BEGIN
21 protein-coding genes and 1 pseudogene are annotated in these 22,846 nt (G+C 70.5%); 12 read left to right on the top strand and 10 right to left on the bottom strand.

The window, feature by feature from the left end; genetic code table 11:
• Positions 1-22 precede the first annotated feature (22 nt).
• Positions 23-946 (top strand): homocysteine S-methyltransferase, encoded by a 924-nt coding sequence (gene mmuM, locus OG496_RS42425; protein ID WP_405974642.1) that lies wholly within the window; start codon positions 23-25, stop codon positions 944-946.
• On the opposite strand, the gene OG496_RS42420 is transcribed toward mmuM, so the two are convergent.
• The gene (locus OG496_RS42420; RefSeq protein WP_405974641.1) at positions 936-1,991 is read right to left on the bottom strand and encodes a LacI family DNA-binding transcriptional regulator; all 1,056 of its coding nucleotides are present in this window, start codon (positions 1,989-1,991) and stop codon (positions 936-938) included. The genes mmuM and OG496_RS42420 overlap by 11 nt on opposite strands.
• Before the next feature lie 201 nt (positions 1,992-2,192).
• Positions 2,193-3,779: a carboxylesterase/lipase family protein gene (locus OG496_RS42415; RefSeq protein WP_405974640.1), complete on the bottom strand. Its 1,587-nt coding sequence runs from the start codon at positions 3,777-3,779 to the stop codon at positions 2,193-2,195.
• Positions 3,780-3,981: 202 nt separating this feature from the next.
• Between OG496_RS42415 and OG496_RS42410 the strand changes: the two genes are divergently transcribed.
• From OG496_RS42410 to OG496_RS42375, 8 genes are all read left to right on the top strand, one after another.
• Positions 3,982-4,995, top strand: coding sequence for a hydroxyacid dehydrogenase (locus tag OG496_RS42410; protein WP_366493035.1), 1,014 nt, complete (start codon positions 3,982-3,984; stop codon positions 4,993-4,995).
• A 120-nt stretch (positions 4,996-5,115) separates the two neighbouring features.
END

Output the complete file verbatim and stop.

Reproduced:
21 protein-coding genes and 1 pseudogene are annotated in these 22,846 nt (G+C 70.5%); 12 read left to right on the top strand and 10 right to left on the bottom strand.

The window, feature by feature from the left end; genetic code table 11:
• Positions 1-22 precede the first annotated feature (22 nt).
• Positions 23-946 (top strand): homocysteine S-methyltransferase, encoded by a 924-nt coding sequence (gene mmuM, locus OG496_RS42425; protein ID WP_405974642.1) that lies wholly within the window; start codon positions 23-25, stop codon positions 944-946.
• On the opposite strand, the gene OG496_RS42420 is transcribed toward mmuM, so the two are convergent.
• The gene (locus OG496_RS42420; RefSeq protein WP_405974641.1) at positions 936-1,991 is read right to left on the bottom strand and encodes a LacI family DNA-binding transcriptional regulator; all 1,056 of its coding nucleotides are present in this window, start codon (positions 1,989-1,991) and stop codon (positions 936-938) included. The genes mmuM and OG496_RS42420 overlap by 11 nt on opposite strands.
• Before the next feature lie 201 nt (positions 1,992-2,192).
• Positions 2,193-3,779: a carboxylesterase/lipase family protein gene (locus OG496_RS42415; RefSeq protein WP_405974640.1), complete on the bottom strand. Its 1,587-nt coding sequence runs from the start codon at positions 3,777-3,779 to the stop codon at positions 2,193-2,195.
• Positions 3,780-3,981: 202 nt separating this feature from the next.
• Between OG496_RS42415 and OG496_RS42410 the strand changes: the two genes are divergently transcribed.
• From OG496_RS42410 to OG496_RS42375, 8 genes are all read left to right on the top strand, one after another.
• Positions 3,982-4,995, top strand: coding sequence for a hydroxyacid dehydrogenase (locus tag OG496_RS42410; protein WP_366493035.1), 1,014 nt, complete (start codon positions 3,982-3,984; stop codon positions 4,993-4,995).
• A 120-nt stretch (positions 4,996-5,115) separates the two neighbouring features.